Phishing email titled “Final Alert” threatens to suspend user’s “email service”

Posted by Akankasha Dewan on 21 May 2020 18:15:07 AEST

Users are advised to be wary of this phishing email that aims to manipulate users into handing over their confidential data.

The email’s display name uses the recipient’s email domain, followed by the words “support system”. The email is titled “?? Final Alert for:”, along with the recipient’s email address. This phishing email actually originates from multiple randomly generated email addresses.

The body of the message contains a header informing the recipient that “this notification was sent form a Trusted sender”, and includes the recipient’s email domain as a title, along with the word “Support”. It informs recipients that “to avoid suspension” of their email service, they need to “confirm” their email address. A button is provided to do so.

Here is what the email looks like:


Unsuspecting recipients who click on the button are led to a login page asking them to “sign in” to their email, as per the below screenshot. This is actually a phishing page:


Upon “signing in”, a message appears, informing users that they have inserted a wrong password:


After inserting the password a second time, users are led to a page informing them that their email is being updated, as per the below:


We strongly advise all recipients to delete these emails immediately without clicking on any links. Please share this alert with your social media network to help us spread the word around this email scam.

The phishing email contains several typical elements that attempt to trick recipients into falling for the scam:

  • presence of customised greetings, subject lines and display names that use and/or refer to the recipient’s email address. These indicate the email isn’t a generic notification but one directed specifically to the recipient,
  • the inclusion of a header in the email body that ironically states this message is from a trusted sender. Headers such as these are commonly used to convince recipients that the email in question has been verified by email security filters and deemed safe.
  • and attempt to alarm; using a subject line like “Final Alert’’ creates a sense of alarm and urgency, motivating the recipient to click on the malicious link.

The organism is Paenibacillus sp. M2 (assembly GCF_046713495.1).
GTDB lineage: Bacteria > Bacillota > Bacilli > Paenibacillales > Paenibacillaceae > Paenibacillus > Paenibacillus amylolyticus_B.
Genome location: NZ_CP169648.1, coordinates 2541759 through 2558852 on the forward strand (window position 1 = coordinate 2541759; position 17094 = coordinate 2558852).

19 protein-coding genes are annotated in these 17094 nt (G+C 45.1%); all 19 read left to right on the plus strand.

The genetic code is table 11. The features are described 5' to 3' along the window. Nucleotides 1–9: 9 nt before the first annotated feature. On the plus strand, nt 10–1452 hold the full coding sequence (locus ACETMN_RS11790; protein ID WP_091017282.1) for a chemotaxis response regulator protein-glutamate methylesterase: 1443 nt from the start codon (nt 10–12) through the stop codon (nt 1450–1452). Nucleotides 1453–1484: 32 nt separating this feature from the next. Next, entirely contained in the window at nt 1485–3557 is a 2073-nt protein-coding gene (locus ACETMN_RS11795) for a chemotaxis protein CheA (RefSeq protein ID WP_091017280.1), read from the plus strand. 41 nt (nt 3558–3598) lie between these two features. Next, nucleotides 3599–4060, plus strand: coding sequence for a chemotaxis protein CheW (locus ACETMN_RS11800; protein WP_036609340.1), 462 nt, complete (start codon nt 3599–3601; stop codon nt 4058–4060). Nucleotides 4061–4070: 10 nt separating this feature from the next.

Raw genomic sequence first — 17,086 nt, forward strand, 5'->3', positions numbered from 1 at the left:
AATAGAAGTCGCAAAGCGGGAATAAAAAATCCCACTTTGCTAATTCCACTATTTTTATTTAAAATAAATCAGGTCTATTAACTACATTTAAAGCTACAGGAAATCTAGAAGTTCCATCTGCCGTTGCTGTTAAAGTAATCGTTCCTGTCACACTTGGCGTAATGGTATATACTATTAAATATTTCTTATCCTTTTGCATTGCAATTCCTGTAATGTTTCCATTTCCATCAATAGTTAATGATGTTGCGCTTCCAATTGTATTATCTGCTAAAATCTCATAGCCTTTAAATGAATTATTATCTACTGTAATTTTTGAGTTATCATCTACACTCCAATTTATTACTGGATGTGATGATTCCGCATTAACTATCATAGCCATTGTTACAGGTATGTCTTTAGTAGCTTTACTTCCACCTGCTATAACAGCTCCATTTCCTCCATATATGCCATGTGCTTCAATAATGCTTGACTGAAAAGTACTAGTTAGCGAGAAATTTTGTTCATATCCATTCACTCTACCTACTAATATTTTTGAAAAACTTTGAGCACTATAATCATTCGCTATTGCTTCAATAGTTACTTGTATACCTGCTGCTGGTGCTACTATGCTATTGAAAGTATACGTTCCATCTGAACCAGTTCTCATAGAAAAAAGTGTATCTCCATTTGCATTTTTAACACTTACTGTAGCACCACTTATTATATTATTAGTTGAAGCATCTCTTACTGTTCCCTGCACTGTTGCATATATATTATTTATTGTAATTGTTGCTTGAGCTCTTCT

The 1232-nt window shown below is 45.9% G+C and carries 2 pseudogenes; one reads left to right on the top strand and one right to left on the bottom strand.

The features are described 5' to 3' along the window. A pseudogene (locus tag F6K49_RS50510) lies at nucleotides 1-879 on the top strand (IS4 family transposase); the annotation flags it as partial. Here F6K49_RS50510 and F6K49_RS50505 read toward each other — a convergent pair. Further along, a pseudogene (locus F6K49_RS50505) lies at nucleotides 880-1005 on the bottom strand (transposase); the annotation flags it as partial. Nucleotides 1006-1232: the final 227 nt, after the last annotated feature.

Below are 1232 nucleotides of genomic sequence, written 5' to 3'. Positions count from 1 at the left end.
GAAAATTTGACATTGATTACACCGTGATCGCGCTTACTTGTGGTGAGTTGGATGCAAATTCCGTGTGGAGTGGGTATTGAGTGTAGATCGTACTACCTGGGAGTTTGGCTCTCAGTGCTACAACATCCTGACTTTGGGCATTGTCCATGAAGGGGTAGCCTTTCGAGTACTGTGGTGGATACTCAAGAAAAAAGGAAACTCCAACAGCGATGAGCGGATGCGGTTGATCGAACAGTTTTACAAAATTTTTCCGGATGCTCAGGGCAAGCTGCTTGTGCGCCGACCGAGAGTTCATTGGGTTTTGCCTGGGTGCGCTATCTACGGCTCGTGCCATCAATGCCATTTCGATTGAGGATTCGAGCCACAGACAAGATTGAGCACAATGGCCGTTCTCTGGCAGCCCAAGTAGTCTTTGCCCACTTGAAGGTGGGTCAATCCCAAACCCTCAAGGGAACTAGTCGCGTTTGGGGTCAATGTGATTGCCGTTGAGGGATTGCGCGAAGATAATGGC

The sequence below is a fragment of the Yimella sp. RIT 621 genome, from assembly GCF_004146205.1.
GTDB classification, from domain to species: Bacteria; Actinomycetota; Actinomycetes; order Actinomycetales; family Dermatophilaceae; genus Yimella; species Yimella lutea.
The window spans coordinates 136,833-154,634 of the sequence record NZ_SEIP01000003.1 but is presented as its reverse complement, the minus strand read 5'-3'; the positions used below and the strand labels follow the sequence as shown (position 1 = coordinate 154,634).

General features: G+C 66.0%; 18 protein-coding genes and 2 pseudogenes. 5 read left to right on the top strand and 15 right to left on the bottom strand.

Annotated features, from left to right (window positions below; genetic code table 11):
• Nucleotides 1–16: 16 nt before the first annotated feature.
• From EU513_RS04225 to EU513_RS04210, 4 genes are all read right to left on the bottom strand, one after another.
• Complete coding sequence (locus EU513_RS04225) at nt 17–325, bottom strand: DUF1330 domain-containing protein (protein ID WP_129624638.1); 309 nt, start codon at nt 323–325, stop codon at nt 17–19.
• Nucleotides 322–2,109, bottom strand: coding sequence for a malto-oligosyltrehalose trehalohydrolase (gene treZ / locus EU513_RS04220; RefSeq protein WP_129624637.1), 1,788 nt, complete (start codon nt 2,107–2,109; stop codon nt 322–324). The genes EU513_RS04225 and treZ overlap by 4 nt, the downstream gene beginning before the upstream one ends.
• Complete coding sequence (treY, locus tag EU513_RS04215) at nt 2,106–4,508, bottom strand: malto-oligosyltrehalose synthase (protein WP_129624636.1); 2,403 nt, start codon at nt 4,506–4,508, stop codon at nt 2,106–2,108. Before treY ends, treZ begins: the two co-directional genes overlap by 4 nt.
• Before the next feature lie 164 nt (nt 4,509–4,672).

Despite these elements, the email in itself contains several tell-tale signs that commonly belong to fraudulent emails and should help eagle-eyed recipients point to its illegitimacy. These include the fact that the ‘from’ field doesn’t use a familiar domain, as well as spacing and formatting errors within the email and in its subject line (e.g. “?? Final Alert”).  

As a precaution, MailGuard urges you not to click links within emails that:

  • Are not addressed to you by name.
  • Appear to be from a legitimate company but use poor English, or omit personal details that a legitimate sender would include.
  • Are from businesses that you were not expecting to hear from.
  • Take you to a landing page or website that is not the legitimate URL of the company the email is purporting to be sent from. 

Don't get scammed

If your company’s email accounts aren’t protected, emails like the one above are almost certainly being received by your staff. Cybercriminals know people can be tricked; that’s why they send out millions of scam messages and put so much effort into making them look convincing.

People are not machines; we're all capable of making bad judgement calls. Without email filtering protecting your business, it’s just a matter of time before someone in your organisation has a momentary lapse of judgement and clicks on the wrong thing.

One email is all that it takes

All that it takes to break into your business is a cleverly-worded email message. If scammers can trick one person in your company into clicking on a malicious link they can gain access to your data.

For a few dollars per staff member per month, you can protect your business with MailGuard's predictive and advanced email security.

Talk to a solution consultant at MailGuard today about securing your company's network.

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Topics: email scams fraud fastbreak

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